Turning Point has been returning out-of-school children to school in Kibera since 2004. Our School Transition Programme is a one-year programme that helps children to catch up on what they’ve missed so they can integrate back into the school system. The children we serve are out of school due to poverty, not forced to stay home by a global pandemic. Coronavirus school closures may only last a few months while some of the children we work with have been out of school for years. We’ve been working with kids on the margins, kids who slipped through the gaps. But now across the world, we find 9 out of 10 school kids are not in school. Out of school is the new norm, at least for a time. As more countries start to reopen schools or make plans to do so, perhaps we have something to share from the years we’ve spent returning children to school. We thought we would pull together some of the lessons we’ve learned from working with out-of-school kids over the last 17 years…
We admitted 40 new children into our School Transition Programme in January. It’s always a joy to meet these new kids. But, there’s a hint of sadness as we listen to stories of children who come to seek a place in our education program.
One notable story is that of Cynthia, Cynthia grew up in Nairobi and lived with her father. Her father provided everything she needed to lead a healthy life. One day, thugs injured her father during a robbery and he was in the hospital for a long time. This one incident changed Cynthia’s life. Her mother left, she dropped out of school and had to go live with her father at their rural home.
On your mark, get set, go! This year’s summer camp, our first since 2016, was new for a lot of people. A new bunch of energetic youth ready to fellowship together and learn from God; a dedicated group of teachers ready to get in the groove and a team of coaches ready to stretch everyone’s fitness.
This question was our starting point as we talked about our vision for the kids we work with in Kibera. We had gathered the team at our School Transition Programme who prepare children to return to school.
We talked about wanting our children to be healthy and happy, to be confident, to be kind to others and have friends. We talked about our dreams for them to go to university and get degrees and good jobs. Maybe you have similar dreams for the children in your life.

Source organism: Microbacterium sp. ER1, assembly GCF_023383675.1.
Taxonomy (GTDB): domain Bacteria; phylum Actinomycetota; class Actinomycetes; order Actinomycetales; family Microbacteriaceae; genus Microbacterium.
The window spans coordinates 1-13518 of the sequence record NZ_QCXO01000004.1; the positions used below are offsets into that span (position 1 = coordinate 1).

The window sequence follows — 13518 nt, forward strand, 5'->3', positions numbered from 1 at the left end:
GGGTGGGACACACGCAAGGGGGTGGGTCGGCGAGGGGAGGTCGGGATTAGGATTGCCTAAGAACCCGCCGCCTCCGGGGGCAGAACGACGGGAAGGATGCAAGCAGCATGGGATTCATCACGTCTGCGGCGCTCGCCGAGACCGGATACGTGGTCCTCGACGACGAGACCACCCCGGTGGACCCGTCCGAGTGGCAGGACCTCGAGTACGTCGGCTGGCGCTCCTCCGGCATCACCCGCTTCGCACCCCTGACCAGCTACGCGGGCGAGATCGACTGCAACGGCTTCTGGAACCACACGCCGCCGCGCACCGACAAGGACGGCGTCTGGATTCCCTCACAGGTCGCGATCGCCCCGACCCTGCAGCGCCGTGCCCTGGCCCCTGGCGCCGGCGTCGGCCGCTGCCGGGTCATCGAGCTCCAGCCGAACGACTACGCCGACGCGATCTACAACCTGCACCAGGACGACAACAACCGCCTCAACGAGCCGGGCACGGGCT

Just as we have dreams for our own children, our father God has dreams for each of us. He has dreams for each of the children who come to our centres in Kibera every day.
Like Joash*, who is eleven years old and lives with his mum in Kibera. Joash dropped out of school 4 years ago because his mum could not get the money together to enrol him. For four years, he’s been out of education, he is so far behind his classmates but he is also so eager to learn.
We talked with our team of teachers, cooks and social workers about our mission to demonstrate God’s love to vulnerable children in Kibera. As we work with Joash to get him ready to return to school, we show God’s love and point him to the hope that God holds out to him.
So when Mary, our cook, wakes early to prepare breakfast for 25 kids. It might look like she’s just cooking another meal but actually she is taking part in God’s great work in Joash’s life.
(Pictured above: Kids in our School Transition Programme showing off their new pencil cases)
*We have changed the name to protect the child’s identity
“Welcome, welcome! Please have a seat!” the mother excitedly greeted us as we squeezed through her half-open doorway. If we had opened it any further, it would have fallen off its hinges. I squashed onto a seat next to social worker Margaret, our knees touching the bed in front of us.
Once a year, Margaret and Daniel, our social workers, visit the home of every child in our programmes to conduct a home study. It is a chance to catch up on how the family are doing and see first-hand their home situation. Last week I joined them as they went house to house in Laini Saba.
The new year is always exciting for us at the transition school, we not only welcome new kids to the project but we also celebrate as the kids we had transition to formal primary education.
This year 27 kids out of the 30 chidren have successfully transitioned and Maria is among them. When you meet Maria along the corridors of her new school, Fountain of Hope Primary school, she exudes a gentle confidence. She’s calm yet has blended in with the rest despite her being the new kid in Class 5.